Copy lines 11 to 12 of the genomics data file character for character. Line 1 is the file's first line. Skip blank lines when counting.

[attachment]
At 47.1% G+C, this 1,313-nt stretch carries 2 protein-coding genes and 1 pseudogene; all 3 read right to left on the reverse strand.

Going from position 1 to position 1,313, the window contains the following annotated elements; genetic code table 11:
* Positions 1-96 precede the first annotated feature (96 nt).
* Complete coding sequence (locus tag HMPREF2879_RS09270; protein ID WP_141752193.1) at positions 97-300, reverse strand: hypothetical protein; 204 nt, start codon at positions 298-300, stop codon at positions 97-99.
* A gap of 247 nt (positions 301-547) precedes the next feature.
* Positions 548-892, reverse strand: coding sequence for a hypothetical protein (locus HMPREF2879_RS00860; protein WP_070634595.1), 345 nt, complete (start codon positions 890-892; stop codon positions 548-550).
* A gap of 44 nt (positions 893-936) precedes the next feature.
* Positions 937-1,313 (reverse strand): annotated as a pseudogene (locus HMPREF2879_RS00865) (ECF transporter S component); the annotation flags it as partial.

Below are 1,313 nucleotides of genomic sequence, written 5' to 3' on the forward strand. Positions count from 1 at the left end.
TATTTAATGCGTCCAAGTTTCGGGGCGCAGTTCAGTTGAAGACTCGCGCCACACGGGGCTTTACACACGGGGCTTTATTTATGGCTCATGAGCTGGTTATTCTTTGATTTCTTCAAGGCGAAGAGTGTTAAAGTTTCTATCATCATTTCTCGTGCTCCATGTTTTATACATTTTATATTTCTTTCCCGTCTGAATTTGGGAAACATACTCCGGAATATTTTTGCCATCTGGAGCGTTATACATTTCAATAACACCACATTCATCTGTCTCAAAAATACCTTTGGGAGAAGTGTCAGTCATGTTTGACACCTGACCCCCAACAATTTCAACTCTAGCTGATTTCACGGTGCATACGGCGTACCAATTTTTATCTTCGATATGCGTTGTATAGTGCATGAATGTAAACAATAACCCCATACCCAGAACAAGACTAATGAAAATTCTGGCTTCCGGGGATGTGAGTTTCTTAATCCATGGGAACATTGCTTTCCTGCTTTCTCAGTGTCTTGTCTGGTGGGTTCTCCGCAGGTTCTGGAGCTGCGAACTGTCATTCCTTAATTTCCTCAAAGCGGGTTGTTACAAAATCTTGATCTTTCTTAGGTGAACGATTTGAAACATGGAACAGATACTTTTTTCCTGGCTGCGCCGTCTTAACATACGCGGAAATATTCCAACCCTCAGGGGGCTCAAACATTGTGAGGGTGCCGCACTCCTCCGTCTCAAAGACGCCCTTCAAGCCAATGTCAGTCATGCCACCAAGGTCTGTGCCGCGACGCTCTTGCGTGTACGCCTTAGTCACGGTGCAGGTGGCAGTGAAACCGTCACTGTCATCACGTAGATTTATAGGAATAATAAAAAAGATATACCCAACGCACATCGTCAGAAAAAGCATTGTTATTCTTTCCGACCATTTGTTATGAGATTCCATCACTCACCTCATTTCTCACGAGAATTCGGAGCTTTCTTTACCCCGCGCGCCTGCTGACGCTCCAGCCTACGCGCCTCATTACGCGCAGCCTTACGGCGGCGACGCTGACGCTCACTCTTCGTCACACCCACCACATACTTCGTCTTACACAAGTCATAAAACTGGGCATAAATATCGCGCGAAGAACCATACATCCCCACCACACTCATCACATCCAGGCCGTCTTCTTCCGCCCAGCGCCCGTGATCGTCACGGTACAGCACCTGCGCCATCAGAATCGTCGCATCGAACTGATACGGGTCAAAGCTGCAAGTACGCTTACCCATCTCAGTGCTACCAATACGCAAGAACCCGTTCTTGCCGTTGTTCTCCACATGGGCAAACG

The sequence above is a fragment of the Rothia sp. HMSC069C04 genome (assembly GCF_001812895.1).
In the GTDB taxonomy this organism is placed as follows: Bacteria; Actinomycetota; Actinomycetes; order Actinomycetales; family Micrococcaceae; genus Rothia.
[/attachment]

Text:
The sequence above is a fragment of the Rothia sp. HMSC069C04 genome (assembly GCF_001812895.1).
In the GTDB taxonomy this organism is placed as follows: Bacteria; Actinomycetota; Actinomycetes; order Actinomycetales; family Micrococcaceae; genus Rothia.